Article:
“Rat-eaten leaking LPG pipe leads to explosion at Tonca”, Goa, India
“Rat-nibbled gas pipe triggers explosion, 5 of family injured”, Pune, India
“Rodents Triggered Fatal Blast” a headline published in The Official Critter Control Newsletter during the fall of 2007
Every year, myriad such cases are reported. These common headlines flooding the newspapers, which often get unnoticed, raise a great question about rodents being a threat to human life. The answer is yes!
Rodents are characterized by a single pair of unremittingly growing incisors in each of the upper and lower jaws and about forty percent of all mammal species are rodents which are found in vast numbers on all continents except Antarctica. There are about 4000 species of rodents, which includes rats, mice, porcupines, guinea pigs, hamsters etc. Most rodents have short tough bodies, short limbs and long tails. They use their sharp incisors to gnaw food, excavate burrows and defend themselves.
Rodents have a great affinity for plastics and polymers because of their sweet smell, also they like the texture of the PVC to sharpen their teeth. The continuous chewing and gnawing of the rodents, in particular rats, have led to numerous gas blasts due to damage caused by them in the gas pipelines. Gas pipelines are made up of PVC (Polyvinyl Chloride) and plastics which attract rodents by its smell and inviting texture to nibble upon.
There have been several notable incidents of gas blasts caused by rodent damage in the world.
Ten flats, located in the Kamat Complex – Phase II, Tonca, India were damaged following an explosion that occurred due to LPG that leaked from a stove connecting pipe , however, no casualties were reported. The LPG company officials found that the connecting pipe was eaten up by rats. Jeston Silveira , who resides in the flat along with his dog, suffered heavy damages due to the explosion. The loss reported was about Rs 40 lakh. A part of the kitchen wall of the flat collapsed following the explosion while a section of the two-storey residential building – three flats, also suffered damages, the loss due to which was put at Rs 4 lakh. The intensity of the explosion was such that it led to the damage of the main doors and window panes of the six flats located in the neighboring block situated some 50 meters away from the block where the blast took place.
Another news headline, which took the limelight, was the explosion in North Shields which killed an old woman, in her eighties in 2007. RATS gnawed through a pensioner’s kitchen pipes, causing a colossal gas explosion. A Health and Safety Executive (HSE) investigation suggested that rodents were responsible for chewing a hole in the gas pipes leading to the hob and oven. The leak created a “perfect” mix of gases in the couple’s home, making explosion inevitability.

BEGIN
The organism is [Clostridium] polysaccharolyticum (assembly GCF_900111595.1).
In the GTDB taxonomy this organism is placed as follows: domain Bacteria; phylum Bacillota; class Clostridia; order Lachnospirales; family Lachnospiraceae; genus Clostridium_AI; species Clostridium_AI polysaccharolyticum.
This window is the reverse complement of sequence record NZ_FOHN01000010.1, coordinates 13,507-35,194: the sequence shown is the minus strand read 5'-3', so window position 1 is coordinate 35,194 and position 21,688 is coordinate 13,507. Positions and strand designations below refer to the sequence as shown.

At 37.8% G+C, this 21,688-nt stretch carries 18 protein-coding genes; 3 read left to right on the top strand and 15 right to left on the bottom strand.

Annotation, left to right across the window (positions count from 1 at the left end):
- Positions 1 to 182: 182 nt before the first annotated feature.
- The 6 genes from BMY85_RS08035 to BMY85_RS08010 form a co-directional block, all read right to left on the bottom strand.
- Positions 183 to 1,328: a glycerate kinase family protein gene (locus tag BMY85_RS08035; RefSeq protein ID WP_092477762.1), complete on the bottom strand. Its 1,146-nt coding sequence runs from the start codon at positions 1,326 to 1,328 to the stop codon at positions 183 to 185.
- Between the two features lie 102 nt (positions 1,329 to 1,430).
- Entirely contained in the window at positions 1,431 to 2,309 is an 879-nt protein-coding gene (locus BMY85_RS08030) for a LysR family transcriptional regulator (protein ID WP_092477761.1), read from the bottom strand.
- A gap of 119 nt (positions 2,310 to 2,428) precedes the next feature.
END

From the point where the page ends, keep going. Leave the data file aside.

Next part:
In Pune (2013) India, five members of a family suffered burn injuries in an explosion caused due to a cooking gas leak as a result of nibbling by rats. The gas had leaked through a 2mm hole on the rubber tube that a mouse had nibbled. The poorly ventilated kitchen added to the explosion’s intensity. “The explosion blew off the roof and doors of the two-room house and caused severe damage to the property and household items”, quoted the crime inspector. The blast affected five people in the family, including a couple and three children. Later, the oil marketing company confirmed that the explosion was caused due to leakage of cooking gas which occurred as the rubber tube was bitten by a mouse.
From all the above, one thing can be made really certain. The pipes have to be made rodent resistant. The use of conventional fumigants, rodenticides is no longer considered to be an effective solution to get rid of the rodent infestation as these rodents are becoming increasingly resistant to them, the traditional baits and traps are also proving to be useless. Therefore, we are in an urgent need of an infallible plan to combat the problem of increasing number of rodents.
There is 100% efficient solution available with CTech Corporation. We have come up with a unique product known as Combirepel™. Combirepel™, a nontoxic and nonhazardous rodent and insect aversive can be incorporated in the gas tubing and pipelines, hindering the rodents from attacking them. It is an anti-rodent and anti-insect additive specially developed for a range of polymeric and coating applications including pipes, wires and cables films. It can be incorporated into nearly all base polymers like HDPE, LDPE, PVC, PE etc.
The mechanism followed by our product is repellence by attacking their olfactory senses and it does not kill the target species. The products do not interfere with the working of the end application it is used in. They are stable at high temperatures; they do not leach out or produce any toxic fumes and have a long shelf life of up to 50 years as per the application.